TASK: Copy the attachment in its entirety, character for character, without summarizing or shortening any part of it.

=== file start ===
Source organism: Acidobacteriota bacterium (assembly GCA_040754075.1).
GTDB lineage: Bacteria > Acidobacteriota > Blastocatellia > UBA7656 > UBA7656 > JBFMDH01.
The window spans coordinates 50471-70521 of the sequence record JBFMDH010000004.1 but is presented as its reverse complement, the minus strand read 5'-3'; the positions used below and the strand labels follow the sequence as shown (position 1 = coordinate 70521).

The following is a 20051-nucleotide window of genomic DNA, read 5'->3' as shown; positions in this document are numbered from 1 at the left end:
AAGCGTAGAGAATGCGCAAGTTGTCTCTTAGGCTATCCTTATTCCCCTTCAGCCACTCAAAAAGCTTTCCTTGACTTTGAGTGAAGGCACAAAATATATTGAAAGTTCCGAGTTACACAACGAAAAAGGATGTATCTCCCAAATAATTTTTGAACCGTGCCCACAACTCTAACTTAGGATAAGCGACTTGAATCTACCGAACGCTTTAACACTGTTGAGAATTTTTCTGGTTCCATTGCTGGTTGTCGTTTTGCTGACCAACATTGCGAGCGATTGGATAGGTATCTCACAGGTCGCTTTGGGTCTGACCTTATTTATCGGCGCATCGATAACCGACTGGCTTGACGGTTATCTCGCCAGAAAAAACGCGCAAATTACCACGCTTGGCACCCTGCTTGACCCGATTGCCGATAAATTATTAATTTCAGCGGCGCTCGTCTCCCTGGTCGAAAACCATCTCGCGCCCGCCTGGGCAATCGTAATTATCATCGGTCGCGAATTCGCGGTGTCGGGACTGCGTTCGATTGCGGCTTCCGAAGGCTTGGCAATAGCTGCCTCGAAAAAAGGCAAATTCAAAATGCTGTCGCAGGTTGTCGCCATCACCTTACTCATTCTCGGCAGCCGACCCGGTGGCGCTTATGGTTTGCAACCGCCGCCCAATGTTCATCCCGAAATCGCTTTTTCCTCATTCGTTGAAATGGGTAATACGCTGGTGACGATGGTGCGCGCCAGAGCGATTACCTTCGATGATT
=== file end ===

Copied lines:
Source organism: Acidobacteriota bacterium (assembly GCA_040754075.1).
GTDB lineage: Bacteria > Acidobacteriota > Blastocatellia > UBA7656 > UBA7656 > JBFMDH01.
The window spans coordinates 50471-70521 of the sequence record JBFMDH010000004.1 but is presented as its reverse complement, the minus strand read 5'-3'; the positions used below and the strand labels follow the sequence as shown (position 1 = coordinate 70521).

The following is a 20051-nucleotide window of genomic DNA, read 5'->3' as shown; positions in this document are numbered from 1 at the left end:
AAGCGTAGAGAATGCGCAAGTTGTCTCTTAGGCTATCCTTATTCCCCTTCAGCCACTCAAAAAGCTTTCCTTGACTTTGAGTGAAGGCACAAAATATATTGAAAGTTCCGAGTTACACAACGAAAAAGGATGTATCTCCCAAATAATTTTTGAACCGTGCCCACAACTCTAACTTAGGATAAGCGACTTGAATCTACCGAACGCTTTAACACTGTTGAGAATTTTTCTGGTTCCATTGCTGGTTGTCGTTTTGCTGACCAACATTGCGAGCGATTGGATAGGTATCTCACAGGTCGCTTTGGGTCTGACCTTATTTATCGGCGCATCGATAACCGACTGGCTTGACGGTTATCTCGCCAGAAAAAACGCGCAAATTACCACGCTTGGCACCCTGCTTGACCCGATTGCCGATAAATTATTAATTTCAGCGGCGCTCGTCTCCCTGGTCGAAAACCATCTCGCGCCCGCCTGGGCAATCGTAATTATCATCGGTCGCGAATTCGCGGTGTCGGGACTGCGTTCGATTGCGGCTTCCGAAGGCTTGGCAATAGCTGCCTCGAAAAAAGGCAAATTCAAAATGCTGTCGCAGGTTGTCGCCATCACCTTACTCATTCTCGGCAGCCGACCCGGTGGCGCTTATGGTTTGCAACCGCCGCCCAATGTTCATCCCGAAATCGCTTTTTCCTCATTCGTTGAAATGGGTAATACGCTGGTGACGATGGTGCGCGCCAGAGCGATTACCTTCGATGATT